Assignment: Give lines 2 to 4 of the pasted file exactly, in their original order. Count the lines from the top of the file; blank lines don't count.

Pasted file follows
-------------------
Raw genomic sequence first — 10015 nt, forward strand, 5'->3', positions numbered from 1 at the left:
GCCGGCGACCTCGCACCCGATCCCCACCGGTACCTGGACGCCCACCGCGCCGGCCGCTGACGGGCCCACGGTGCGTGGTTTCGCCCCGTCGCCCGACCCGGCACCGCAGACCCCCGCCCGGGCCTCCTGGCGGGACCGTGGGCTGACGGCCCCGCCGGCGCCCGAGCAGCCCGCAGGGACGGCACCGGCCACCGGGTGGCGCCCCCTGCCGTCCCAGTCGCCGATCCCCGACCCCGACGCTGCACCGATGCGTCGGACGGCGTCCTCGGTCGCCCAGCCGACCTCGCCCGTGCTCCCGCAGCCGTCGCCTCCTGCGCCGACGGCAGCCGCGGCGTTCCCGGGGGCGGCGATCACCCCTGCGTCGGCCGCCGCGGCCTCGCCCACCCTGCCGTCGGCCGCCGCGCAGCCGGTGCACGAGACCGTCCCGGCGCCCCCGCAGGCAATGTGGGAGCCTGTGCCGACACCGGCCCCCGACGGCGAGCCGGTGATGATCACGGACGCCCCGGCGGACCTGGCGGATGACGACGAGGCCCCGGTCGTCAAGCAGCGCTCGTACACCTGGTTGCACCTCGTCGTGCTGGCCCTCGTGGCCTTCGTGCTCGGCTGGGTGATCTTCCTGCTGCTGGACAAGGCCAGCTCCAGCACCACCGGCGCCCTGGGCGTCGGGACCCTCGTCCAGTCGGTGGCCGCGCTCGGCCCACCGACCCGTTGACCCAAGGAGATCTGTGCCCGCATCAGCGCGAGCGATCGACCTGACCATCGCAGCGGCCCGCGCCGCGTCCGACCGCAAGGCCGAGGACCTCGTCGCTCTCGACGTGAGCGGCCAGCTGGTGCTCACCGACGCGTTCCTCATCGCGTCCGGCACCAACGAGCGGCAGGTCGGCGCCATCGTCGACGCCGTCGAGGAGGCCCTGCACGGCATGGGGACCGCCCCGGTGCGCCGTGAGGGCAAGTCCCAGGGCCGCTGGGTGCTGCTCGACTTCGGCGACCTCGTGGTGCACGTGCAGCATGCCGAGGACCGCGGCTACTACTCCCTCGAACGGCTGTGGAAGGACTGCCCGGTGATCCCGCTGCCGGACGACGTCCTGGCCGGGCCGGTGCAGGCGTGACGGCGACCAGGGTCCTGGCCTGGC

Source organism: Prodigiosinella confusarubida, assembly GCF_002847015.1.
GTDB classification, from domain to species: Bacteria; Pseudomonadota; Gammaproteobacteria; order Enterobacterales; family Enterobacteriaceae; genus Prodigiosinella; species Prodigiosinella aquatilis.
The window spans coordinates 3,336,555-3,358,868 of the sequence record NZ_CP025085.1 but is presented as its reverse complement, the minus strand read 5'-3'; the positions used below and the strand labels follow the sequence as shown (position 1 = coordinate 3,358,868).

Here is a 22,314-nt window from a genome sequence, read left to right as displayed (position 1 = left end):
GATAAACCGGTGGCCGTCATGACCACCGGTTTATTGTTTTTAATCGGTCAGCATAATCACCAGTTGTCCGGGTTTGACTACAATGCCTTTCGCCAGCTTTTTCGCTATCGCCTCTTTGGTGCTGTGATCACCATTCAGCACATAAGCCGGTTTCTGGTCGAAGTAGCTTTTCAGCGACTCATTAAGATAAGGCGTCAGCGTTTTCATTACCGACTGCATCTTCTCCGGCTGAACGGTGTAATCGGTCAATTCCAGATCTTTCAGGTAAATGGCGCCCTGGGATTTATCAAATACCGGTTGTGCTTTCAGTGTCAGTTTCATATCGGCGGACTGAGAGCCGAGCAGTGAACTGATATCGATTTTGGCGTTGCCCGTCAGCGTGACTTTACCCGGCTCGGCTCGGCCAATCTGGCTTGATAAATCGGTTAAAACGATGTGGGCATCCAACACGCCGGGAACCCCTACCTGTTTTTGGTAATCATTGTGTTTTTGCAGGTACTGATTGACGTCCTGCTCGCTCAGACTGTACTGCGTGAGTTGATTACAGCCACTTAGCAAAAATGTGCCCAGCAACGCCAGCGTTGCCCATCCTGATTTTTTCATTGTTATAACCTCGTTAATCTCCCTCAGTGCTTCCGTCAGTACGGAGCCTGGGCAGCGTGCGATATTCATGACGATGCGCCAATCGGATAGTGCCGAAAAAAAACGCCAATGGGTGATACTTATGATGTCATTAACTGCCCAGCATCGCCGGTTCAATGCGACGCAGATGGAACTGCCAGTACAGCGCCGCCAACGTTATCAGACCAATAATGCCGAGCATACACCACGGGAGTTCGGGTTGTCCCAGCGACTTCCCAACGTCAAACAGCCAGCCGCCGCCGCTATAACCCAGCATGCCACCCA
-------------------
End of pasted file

GCCGGCGACCTCGCACCCGATCCCCACCGGTACCTGGACGCCCACCGCGCCGGCCGCTGACGGGCCCACGGTGCGTGGTTTCGCCCCGTCGCCCGACCCGGCACCGCAGACCCCCGCCCGGGCCTCCTGGCGGGACCGTGGGCTGACGGCCCCGCCGGCGCCCGAGCAGCCCGCAGGGACGGCACCGGCCACCGGGTGGCGCCCCCTGCCGTCCCAGTCGCCGATCCCCGACCCCGACGCTGCACCGATGCGTCGGACGGCGTCCTCGGTCGCCCAGCCGACCTCGCCCGTGCTCCCGCAGCCGTCGCCTCCTGCGCCGACGGCAGCCGCGGCGTTCCCGGGGGCGGCGATCACCCCTGCGTCGGCCGCCGCGGCCTCGCCCACCCTGCCGTCGGCCGCCGCGCAGCCGGTGCACGAGACCGTCCCGGCGCCCCCGCAGGCAATGTGGGAGCCTGTGCCGACACCGGCCCCCGACGGCGAGCCGGTGATGATCACGGACGCCCCGGCGGACCTGGCGGATGACGACGAGGCCCCGGTCGTCAAGCAGCGCTCGTACACCTGGTTGCACCTCGTCGTGCTGGCCCTCGTGGCCTTCGTGCTCGGCTGGGTGATCTTCCTGCTGCTGGACAAGGCCAGCTCCAGCACCACCGGCGCCCTGGGCGTCGGGACCCTCGTCCAGTCGGTGGCCGCGCTCGGCCCACCGACCCGTTGACCCAAGGAGATCTGTGCCCGCATCAGCGCGAGCGATCGACCTGACCATCGCAGCGGCCCGCGCCGCGTCCGACCGCAAGGCCGAGGACCTCGTCGCTCTCGACGTGAGCGGCCAGCTGGTGCTCACCGACGCGTTCCTCATCGCGTCCGGCACCAACGAGCGGCAGGTCGGCGCCATCGTCGACGCCGTCGAGGAGGCCCTGCACGGCATGGGGACCGCCCCGGTGCGCCGTGAGGGCAAGTCCCAGGGCCGCTGGGTGCTGCTCGACTTCGGCGACCTCGTGGTGCACGTGCAGCATGCCGAGGACCGCGGCTACTACTCCCTCGAACGGCTGTGGAAGGACTGCCCGGTGATCCCGCTGCCGGACGACGTCCTGGCCGGGCCGGTGCAGGCGTGACGGCGACCAGGGTCCTGGCCTGGC

Source organism: Prodigiosinella confusarubida, assembly GCF_002847015.1.
GTDB classification, from domain to species: Bacteria; Pseudomonadota; Gammaproteobacteria; order Enterobacterales; family Enterobacteriaceae; genus Prodigiosinella; species Prodigiosinella aquatilis.